There are now 138,300 species of animals and plants on the International Union for Conservation of Nature’s Red List of Threatened Species (ICUN), with 38,500 of them currently threatened with extinction.
26% of all mammals, 14% of birds, 41% of amphibians and 37% of sharks are all in very real danger of being lost forever.
Many of these animals are instantly recognisable, especially some of the larger and more iconic species such as elephants, rhinos, tigers and lions. But what about the lesser known species or those that are unfairly vilified?
For example, did you know that pangolins are the most heavily trafficked wildlife species in the world? With all eight sub-species threatened with extinction? Despite this, few people have even heard of the pangolin, let alone their endangered status.
These gentle creatures can be found in Africa and Asia and their various sub-species can range in size from 80 centimetres to 1.8 metres. They are a species of ant eater and the only mammal on the planet that are entirely covered in scales.
Unfortunately, this is the reason why they are so coveted. Their scales have been used in traditional Chinese medicine for thousands of years and their meat is a highly prized delicacy in many parts of Asia. As their scales are only made of keratin, like rhino horn their medicinal value has no foundation in science and contain the same curative properties as our own hair and nails.
It is their evolution of scales that also make them so easily caught and killed. Once threatened these docile creatures curl up into a ball, using their scales as protection that even the largest predators find difficult to penetrate. But they have no defence against humans, who simply just pick them up.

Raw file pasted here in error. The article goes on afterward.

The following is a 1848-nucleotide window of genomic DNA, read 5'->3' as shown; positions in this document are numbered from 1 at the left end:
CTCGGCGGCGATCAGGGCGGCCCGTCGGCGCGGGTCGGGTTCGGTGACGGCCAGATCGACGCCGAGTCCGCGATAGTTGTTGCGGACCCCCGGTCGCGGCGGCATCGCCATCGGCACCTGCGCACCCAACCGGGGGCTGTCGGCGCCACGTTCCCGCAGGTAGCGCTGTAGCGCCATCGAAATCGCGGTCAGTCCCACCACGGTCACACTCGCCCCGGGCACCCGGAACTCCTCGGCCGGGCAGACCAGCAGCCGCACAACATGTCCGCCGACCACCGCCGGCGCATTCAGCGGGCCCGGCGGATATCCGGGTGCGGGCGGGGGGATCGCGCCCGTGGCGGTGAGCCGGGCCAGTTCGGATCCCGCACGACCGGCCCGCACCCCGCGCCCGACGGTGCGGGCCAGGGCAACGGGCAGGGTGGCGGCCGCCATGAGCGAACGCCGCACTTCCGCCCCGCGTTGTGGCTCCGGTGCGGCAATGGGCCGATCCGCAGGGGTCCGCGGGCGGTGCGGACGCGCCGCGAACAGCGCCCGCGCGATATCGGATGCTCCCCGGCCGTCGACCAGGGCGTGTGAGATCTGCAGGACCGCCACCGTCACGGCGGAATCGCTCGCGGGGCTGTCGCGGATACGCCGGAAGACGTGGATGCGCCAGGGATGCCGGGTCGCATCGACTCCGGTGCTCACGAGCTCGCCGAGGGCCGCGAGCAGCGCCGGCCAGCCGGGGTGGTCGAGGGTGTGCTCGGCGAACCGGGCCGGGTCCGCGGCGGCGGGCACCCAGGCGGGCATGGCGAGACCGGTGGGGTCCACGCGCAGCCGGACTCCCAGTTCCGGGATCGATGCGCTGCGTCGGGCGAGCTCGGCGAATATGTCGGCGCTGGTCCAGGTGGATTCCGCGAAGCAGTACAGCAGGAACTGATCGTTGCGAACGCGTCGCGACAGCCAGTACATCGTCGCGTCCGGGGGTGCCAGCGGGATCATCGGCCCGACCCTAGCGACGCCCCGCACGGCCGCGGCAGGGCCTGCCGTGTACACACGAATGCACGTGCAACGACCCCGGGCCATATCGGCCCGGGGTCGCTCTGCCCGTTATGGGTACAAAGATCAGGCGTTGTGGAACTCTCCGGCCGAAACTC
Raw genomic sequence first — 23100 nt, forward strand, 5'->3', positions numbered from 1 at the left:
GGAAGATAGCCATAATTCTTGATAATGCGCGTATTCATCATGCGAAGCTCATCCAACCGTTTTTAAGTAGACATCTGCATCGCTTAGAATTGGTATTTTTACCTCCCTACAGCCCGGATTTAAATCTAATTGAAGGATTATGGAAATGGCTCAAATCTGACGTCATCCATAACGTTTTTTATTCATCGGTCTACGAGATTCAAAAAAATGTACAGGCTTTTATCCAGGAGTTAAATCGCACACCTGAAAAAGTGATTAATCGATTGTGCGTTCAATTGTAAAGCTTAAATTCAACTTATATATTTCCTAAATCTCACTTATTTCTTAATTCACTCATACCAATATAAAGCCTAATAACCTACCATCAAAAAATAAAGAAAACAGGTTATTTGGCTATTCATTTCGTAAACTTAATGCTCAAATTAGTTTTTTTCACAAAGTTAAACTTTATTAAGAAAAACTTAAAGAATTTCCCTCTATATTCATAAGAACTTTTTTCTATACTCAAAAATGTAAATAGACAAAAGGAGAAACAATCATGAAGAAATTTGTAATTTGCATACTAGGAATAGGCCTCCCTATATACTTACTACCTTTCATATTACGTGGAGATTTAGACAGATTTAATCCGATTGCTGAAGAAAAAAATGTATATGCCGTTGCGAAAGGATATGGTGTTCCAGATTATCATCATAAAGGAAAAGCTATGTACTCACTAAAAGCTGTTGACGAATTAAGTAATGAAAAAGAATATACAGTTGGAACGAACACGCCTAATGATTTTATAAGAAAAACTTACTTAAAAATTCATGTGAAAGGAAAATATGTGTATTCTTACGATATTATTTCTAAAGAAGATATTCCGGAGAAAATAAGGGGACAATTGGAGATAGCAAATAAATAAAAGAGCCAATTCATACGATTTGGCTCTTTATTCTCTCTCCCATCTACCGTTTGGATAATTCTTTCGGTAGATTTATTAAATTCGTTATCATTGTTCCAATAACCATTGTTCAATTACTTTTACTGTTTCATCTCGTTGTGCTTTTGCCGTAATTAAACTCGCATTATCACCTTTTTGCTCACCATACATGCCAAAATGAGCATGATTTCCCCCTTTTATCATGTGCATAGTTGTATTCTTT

Even well known species can be overlooked, often because of their status in modern human culture. One of the most misunderstood species in critical danger of extinction is the vulture. These often vilified birds provide an essential service to the environment by cleaning up carcasses that would otherwise be left to rot and spread disease.
African vultures have seen a massive 80-97% decline in the last fifty years. Asian vultures are also in rapid decline, with some sub-species having less than 1,000 individuals left in the wild. Vultures are disappearing at a rate never seen before in any bird species, including that of the extinct Dodo.
Visit Stampede International's website HERE to find out more about these and many other often forgotten or misunderstood species facing extinction, and how their disappearance continues to impact our planet’s health and biodiversity. You can also follow them on Instagram HERE.
Find out more about pangolin poaching by visiting World Animal Protection HERE.
Visit the Vulture Conservation Foundation HERE for more about helping to protect these vulnerable birds.
Watch a short BBC news video about the decline of vulture populations HERE.